The Mortgage Planning Process

Mortgage and Lending with Infinity Financial Group

The mortgage planning process is different than the typical "shopping for a mortgage" experience. The mortgage planning relationship is not about you:

  • Wasting your valuable time trying to save $25/month by comparing rates, fees and closing costs among different lenders.
  • Wasting your valuable time trying to baby-sit the mortgage company you've reluctantly chosen to work with.
  • Being promised one thing and then getting something different at closing.
  • Being "sold" on one mortgage product over another.

The mortgage planning relationship is about you:

  • Receiving valuable financial advice and guidance that can literally save you hundreds of thousands of dollars.
  • Trusting a professional who is committed, qualified and equipped to deliver what they promise.
  • Experiencing a "concierge" level of service when you are in the market to buy a home, refinance your mortgage or make cash flow changes to enhance your lifestyle.
  • Implementing a defined financial plan of action in helping you achieve your life goals and dreams.
  • Maintaining an ongoing high trust relationship with a team of financial advisors who can help you make necessary changes in your debt, cash flow and home equity planning strategies.

This is a relationship, not just a transaction. As such, it requires a defined system of accountability in order to work effectively. The Mortgage Planning Process consists of the following five steps:

  1. Establishing and defining the client-planner relationship.
    • Mortgage Planner Should:
      • Ask you for information about your financial situation and your time frame for results and success.
      • Gather all the necessary documents before giving you the advice you need.
      • Clearly explain or document the services they will provide to you.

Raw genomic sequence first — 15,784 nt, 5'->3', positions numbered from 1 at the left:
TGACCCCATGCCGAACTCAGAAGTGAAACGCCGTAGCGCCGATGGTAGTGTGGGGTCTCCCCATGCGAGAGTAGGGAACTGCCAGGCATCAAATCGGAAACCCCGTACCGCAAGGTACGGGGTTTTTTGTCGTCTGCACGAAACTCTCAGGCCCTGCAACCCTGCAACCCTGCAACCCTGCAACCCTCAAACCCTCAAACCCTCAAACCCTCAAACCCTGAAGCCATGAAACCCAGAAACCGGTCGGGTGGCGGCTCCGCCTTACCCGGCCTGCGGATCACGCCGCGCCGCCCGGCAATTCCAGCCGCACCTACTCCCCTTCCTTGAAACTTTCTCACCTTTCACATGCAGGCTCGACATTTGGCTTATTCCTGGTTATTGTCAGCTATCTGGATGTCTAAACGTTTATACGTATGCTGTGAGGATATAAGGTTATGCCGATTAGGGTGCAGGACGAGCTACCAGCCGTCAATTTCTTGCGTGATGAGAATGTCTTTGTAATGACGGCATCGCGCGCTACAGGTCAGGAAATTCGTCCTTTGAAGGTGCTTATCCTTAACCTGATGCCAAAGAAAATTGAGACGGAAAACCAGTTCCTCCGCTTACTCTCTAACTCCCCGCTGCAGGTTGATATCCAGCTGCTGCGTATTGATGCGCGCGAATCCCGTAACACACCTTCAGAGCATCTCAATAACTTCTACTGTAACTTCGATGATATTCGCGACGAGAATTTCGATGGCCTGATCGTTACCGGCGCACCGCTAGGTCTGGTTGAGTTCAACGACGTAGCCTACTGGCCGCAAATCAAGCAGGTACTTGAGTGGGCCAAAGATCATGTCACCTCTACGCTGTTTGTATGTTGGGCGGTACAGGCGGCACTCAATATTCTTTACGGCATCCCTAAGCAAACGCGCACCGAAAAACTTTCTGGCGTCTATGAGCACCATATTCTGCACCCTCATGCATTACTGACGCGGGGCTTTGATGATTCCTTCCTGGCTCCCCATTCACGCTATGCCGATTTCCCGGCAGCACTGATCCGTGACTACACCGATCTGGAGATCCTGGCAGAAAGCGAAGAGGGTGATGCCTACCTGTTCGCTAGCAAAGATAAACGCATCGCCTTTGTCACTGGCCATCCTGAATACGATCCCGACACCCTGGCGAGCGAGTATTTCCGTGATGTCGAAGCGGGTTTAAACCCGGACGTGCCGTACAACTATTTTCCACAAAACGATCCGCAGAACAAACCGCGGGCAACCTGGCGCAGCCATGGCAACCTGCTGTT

• Explain how they will be paid and by whom. Unless you are willing to pay a flat fee for mortgage and real estate equity advice, mortgage planners are typically compensated through a commission structure set up with the lenders they work with.
    • You Should:
      • Clearly explain how financial decisions are made in your household and include all the key decision makers in consultations with your mortgage planner.
      • Be prepared to share personal and financial information with your mortgage planner in order for them to be able to advise you on how best to achieve your goals.
  2. Analyzing and evaluating your financial status.
    • The mortgage planner should analyze your information to assess your current situation and determine what you must do to meet your goals. Depending on what services you have asked for, this could include analyzing your credit situation, real estate equity, debt situation and cash flow.
  3. Developing and presenting mortgage planning recommendations and/or alternatives.
    • The mortgage planner should offer mortgage planning recommendations that address your goals based on the information you provide. The mortgage planner should go over the recommendations with you to help you understand them so that you can make informed decisions. The mortgage planner should also listen to your concerns and revise the recommendations as appropriate.
  4. Implementing the mortgage planning recommendations.
    • You and the planner should agree on how the recommendations will be carried out. The mortgage planner may serve as your "coach," coordinating the whole process with you and other professionals such as CPAs, CFP professionals, attorneys, Realtors, builders, insurance professionals and other qualified advisors.
  5. Monitoring the mortgage planning recommendations through a quarterly or annual mortgage and equity management review.
    • You and the mortgage planner should agree on how you will both monitor your progress toward achieving your goals. During this review, your mortgage planner can adjust their recommendations, if needed, as your life changes. Most often, this process involves periodic assessment of:
      • Your fluctuating cash flow needs.
      • Changing market interest rates and mortgage strategies.
      • Income and career alterations.
      • Family changes including:
        • Children's financial needs.
        • Caring for elderly parents.
      • How your real estate equity and investments are performing from both a cash-flow and "internal rate of return" perspective.


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